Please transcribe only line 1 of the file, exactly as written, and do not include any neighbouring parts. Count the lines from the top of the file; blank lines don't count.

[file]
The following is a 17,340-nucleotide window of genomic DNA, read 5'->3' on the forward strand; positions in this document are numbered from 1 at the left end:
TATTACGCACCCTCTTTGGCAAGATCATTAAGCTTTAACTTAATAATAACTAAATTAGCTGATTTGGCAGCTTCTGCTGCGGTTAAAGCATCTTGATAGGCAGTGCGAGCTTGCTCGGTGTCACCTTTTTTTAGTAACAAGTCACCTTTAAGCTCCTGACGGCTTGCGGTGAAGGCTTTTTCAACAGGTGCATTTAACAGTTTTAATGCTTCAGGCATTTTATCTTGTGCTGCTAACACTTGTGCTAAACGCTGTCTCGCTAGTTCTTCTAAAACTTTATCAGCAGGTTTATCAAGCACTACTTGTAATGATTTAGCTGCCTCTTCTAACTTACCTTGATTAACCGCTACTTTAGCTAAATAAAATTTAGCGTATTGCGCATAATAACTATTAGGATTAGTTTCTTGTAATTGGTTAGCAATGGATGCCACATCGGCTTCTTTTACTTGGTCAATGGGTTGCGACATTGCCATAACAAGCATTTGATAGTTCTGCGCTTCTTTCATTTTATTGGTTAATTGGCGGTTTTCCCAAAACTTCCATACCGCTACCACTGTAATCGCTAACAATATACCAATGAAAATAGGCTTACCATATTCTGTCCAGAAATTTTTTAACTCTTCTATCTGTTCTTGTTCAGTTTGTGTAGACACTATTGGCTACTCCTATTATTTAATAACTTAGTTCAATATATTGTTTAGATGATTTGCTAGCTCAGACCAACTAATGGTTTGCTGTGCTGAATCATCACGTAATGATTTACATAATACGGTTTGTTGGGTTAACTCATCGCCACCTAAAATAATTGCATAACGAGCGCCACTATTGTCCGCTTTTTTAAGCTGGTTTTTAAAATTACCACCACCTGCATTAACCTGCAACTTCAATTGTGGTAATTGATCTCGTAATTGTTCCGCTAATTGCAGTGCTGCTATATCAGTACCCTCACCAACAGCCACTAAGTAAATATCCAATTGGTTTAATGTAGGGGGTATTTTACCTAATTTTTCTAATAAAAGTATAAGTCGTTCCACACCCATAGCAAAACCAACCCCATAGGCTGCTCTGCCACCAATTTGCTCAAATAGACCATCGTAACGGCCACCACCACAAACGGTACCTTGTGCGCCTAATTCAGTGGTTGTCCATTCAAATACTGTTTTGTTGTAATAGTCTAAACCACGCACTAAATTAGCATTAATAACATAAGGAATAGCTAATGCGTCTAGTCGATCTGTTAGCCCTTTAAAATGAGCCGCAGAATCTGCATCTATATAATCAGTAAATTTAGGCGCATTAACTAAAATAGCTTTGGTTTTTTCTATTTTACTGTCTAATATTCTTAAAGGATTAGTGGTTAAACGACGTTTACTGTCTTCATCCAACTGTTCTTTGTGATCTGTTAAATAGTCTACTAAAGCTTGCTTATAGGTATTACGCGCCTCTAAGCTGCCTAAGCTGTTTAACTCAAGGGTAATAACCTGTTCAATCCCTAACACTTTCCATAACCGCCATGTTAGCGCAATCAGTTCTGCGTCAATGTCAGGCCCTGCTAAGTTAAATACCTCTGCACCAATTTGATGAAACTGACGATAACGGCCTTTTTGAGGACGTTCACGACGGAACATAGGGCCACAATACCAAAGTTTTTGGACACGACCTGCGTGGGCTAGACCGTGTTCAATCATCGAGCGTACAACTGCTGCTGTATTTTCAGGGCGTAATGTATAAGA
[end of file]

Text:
The following is a 17,340-nucleotide window of genomic DNA, read 5'->3' on the forward strand; positions in this document are numbered from 1 at the left end: